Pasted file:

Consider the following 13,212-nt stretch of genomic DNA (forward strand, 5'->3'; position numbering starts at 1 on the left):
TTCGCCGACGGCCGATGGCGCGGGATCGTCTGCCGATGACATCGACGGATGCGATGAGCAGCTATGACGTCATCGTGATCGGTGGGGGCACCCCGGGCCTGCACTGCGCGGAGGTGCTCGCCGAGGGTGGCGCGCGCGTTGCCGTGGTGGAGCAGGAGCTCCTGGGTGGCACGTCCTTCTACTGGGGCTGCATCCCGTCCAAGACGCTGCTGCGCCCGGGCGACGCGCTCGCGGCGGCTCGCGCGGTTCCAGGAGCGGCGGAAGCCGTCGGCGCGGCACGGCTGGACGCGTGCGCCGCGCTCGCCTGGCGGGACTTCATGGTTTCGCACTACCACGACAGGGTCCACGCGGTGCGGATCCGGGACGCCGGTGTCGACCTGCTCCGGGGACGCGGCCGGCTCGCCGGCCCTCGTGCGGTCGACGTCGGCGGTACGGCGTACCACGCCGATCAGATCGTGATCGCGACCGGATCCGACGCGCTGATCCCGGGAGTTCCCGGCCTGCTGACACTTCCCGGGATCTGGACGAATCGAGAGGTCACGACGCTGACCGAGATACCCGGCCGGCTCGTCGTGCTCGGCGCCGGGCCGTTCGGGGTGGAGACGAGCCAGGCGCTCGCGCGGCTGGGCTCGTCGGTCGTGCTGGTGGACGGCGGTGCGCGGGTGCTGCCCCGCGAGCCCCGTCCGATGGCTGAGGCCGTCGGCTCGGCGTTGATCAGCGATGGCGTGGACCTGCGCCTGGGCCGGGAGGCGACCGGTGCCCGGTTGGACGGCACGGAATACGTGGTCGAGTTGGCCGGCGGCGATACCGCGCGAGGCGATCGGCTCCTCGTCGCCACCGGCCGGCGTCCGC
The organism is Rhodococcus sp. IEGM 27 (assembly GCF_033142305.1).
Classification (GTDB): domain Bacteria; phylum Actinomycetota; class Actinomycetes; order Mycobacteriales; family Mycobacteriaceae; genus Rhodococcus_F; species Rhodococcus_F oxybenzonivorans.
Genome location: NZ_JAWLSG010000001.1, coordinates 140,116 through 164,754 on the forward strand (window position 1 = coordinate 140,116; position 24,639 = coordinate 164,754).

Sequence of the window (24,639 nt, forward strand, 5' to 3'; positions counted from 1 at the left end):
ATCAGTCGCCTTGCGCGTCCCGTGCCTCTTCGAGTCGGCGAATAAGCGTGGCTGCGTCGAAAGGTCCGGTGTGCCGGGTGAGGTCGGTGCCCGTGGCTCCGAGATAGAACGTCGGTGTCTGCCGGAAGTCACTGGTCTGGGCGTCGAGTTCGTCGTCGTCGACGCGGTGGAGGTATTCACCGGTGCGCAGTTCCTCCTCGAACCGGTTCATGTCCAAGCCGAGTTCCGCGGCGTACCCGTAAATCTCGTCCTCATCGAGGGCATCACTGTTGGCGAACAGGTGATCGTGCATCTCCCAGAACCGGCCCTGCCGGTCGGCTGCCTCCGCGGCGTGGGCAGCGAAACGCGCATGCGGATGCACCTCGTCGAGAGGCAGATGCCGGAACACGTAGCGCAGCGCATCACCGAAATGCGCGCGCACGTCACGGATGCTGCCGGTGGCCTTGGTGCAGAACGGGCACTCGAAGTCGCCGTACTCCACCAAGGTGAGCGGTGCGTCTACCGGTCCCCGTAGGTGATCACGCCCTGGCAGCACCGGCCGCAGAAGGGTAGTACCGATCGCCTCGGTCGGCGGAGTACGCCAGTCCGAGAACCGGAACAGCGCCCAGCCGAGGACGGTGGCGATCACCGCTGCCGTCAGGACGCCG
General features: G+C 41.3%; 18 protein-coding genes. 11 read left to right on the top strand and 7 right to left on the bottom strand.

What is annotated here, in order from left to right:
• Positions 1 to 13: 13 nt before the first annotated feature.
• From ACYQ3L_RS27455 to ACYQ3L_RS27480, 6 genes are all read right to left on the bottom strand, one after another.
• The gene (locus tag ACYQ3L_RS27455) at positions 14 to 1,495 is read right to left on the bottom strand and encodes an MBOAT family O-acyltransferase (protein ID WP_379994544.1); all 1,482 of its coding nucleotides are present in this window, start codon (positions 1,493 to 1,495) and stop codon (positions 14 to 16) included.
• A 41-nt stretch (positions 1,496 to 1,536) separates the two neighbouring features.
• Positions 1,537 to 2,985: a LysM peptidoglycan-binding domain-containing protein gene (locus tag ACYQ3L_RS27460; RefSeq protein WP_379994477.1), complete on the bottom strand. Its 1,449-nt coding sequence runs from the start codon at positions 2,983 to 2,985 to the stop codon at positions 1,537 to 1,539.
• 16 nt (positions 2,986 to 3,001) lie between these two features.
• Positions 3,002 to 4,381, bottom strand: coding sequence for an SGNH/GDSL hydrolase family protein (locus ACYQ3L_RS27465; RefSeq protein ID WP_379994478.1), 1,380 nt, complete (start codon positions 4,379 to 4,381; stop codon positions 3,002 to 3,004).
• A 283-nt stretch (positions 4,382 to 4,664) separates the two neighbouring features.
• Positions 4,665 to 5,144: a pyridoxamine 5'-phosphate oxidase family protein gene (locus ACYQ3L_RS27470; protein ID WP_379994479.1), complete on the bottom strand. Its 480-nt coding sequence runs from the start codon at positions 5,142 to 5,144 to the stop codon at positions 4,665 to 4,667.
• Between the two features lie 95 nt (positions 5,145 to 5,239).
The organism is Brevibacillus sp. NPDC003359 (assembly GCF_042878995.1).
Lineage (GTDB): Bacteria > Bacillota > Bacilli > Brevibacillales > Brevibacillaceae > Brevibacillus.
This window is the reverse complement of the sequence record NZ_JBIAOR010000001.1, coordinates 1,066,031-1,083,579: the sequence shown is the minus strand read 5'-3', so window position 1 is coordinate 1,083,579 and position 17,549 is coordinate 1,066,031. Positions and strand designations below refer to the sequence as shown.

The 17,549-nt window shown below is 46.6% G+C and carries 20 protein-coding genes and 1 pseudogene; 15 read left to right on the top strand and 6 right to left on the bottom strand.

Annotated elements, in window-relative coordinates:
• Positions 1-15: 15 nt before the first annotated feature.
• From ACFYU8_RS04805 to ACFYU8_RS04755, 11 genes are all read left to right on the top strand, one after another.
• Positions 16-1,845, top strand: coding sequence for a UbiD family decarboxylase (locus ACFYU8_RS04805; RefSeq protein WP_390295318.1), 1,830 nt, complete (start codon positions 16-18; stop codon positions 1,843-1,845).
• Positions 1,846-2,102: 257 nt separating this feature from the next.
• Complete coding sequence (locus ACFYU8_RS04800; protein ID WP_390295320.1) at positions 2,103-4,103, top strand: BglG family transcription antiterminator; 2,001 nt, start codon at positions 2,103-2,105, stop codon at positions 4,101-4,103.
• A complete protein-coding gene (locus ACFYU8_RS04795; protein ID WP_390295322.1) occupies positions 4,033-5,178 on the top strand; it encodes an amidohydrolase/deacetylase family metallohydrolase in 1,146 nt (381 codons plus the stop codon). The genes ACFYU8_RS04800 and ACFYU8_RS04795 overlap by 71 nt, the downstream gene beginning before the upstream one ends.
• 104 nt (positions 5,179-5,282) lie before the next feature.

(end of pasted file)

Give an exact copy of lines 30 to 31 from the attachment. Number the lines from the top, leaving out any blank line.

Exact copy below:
• A complete protein-coding gene (locus ACFYU8_RS04795; protein ID WP_390295322.1) occupies positions 4,033-5,178 on the top strand; it encodes an amidohydrolase/deacetylase family metallohydrolase in 1,146 nt (381 codons plus the stop codon). The genes ACFYU8_RS04800 and ACFYU8_RS04795 overlap by 71 nt, the downstream gene beginning before the upstream one ends.
• 104 nt (positions 5,179-5,282) lie before the next feature.